The awen, the divine breath of inspiration, no matter how much one chants, does not come on command but flows to those who are in the right time and place and ready to do the work. There are no check points, no belts, only that shiver of beauty and truth, which is confirmed by the reactions of others. I believe this sense of awe can be found in the three books I’ve published. It was felt when I read the poems and stories back to my gods and to the land and when I’ve shared them in public.
Since my completion of Gatherer of Souls I’ve been slogging my guts out trying to find a new and original take on the Brythonic myths and failed because in doing so I only made them more inaccessible. My quest to explore Annwn and share my findings resulted in fragmentary obscure visions. I seemed to have hit a limit and the lack of awen signalled I was heading in the wrong direction.
This was made worse because I was trapped in the vicious circle (“you’re going round in circles!”) of working in a supermarket job I could not leave until I’d found a way to make a living from my writing yet being in that trap, and it making me miserable, was depriving me of the inspiration to escape.
I’ve been here in the past, to break that circle, only to enter a wider one circling it. I give up a job in order to put all my best efforts into my writing in the hope this time round I’ll succeed in making a living from it, fail, go back to another job, then in six months to a year’s time I’m quitting again – same place, different time, only a little further ahead.
This all came to a head when I decided to try writing fantasy because it sells better than poetry and polytheism. Whilst attempting to dream up a fantastical wetland I killed a dragonfly on the way to a real one.
It was a wake-up call on many levels. It showed me I wasn’t listening to the land. This was partly because I was trying to imagine up a fantasy novel rather than focusing on the living beings around me. On a deeper level it was because I was trapped in a vicious circle that had severed my connection.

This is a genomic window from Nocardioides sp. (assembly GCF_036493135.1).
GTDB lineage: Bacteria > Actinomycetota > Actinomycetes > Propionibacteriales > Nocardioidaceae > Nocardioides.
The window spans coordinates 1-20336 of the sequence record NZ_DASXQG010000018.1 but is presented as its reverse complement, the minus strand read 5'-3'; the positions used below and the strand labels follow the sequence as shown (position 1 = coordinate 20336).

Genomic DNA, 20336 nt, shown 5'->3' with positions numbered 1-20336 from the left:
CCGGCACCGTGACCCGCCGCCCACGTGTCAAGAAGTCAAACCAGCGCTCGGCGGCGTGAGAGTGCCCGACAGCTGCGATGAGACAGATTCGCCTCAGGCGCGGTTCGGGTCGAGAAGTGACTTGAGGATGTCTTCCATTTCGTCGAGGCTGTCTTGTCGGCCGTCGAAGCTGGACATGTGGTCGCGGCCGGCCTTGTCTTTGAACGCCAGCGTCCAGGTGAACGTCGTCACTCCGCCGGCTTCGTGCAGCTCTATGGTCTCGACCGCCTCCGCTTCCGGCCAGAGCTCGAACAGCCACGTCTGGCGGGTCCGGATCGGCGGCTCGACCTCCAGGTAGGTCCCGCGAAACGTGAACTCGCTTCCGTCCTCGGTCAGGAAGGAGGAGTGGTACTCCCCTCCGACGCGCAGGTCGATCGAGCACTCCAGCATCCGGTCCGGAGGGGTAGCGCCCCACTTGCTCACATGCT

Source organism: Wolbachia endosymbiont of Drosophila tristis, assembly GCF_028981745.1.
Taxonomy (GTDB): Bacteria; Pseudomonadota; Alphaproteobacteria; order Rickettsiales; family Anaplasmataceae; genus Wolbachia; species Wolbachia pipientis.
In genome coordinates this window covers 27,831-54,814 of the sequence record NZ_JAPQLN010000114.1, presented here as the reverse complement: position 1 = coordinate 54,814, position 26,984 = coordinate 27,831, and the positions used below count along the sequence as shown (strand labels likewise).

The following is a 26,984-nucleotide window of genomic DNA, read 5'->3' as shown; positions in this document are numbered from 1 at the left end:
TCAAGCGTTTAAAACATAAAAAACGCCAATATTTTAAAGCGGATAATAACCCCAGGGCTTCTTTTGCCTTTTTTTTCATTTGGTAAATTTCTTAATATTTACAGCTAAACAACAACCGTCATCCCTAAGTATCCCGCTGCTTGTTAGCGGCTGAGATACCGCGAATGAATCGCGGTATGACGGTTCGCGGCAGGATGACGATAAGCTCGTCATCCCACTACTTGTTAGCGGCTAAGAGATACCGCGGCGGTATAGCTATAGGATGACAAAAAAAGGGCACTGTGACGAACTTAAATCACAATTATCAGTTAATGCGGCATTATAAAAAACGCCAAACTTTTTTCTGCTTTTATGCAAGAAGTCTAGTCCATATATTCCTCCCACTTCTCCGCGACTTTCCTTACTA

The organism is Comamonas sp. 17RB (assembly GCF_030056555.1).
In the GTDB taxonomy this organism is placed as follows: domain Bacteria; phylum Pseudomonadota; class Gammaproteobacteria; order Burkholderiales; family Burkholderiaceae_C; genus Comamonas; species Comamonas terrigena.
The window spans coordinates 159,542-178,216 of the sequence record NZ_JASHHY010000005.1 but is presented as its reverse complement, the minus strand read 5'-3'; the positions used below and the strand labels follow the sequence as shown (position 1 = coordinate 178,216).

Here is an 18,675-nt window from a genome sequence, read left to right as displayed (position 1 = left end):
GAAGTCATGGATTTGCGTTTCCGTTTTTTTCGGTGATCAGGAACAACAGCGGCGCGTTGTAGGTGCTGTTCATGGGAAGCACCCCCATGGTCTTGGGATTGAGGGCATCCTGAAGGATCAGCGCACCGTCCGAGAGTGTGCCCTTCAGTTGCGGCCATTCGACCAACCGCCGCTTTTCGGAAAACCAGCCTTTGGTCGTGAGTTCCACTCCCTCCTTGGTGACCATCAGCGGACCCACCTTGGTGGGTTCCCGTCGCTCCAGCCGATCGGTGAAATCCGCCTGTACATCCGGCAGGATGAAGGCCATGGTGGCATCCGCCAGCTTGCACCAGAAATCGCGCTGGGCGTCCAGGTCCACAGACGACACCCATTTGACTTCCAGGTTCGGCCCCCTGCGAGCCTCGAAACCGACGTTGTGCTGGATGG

Shortly afterwards two things happened at once. One bad – I had a horrendous night at work where I was stuck on the tills. They kept breaking down whenever I put potatoes on the scales and I had to move myself and all the customers onto the next one, then onto the next one, leaving a trail of broken tills.
One good – the episode with the dragonfly at Brockholes Nature Reserve prompted me to look at volunteering opportunities with the Lancashire Wildlife Trustand I was struck by the realisation this might be a way into paid work I enjoyed as well as a way of reconnecting with and giving back to the land.
Finally I divined a way of breaking out of both circles. Firstly by starting volunteering as a way into a job I will stick at due to its importance in this time of climate crisis and because it is a way of serving the land and my gods. Secondly by giving up the illusion I will ever make a living from the type of writing my vocation calls for.
So I’ve handed in my notice at work and am starting volunteering with the Lancashire Wildlife Trust on the Woodland Oasis and Carbon Landscapes projects. Both fit really well with my values because they involve restoring wild landscapes and connecting people with the land. The latter provides training qualifications in ‘carbon skills’ and it’s looking possible I may be able to contribute some poetry as a way of inspiring others to love and be inspired by the land around them. I’m hoping such work will feed and nourish my creativity and lead to new unexpected avenues to explore.
At last I am moving forward onto a path that will be both materially and spiritually fulfilling.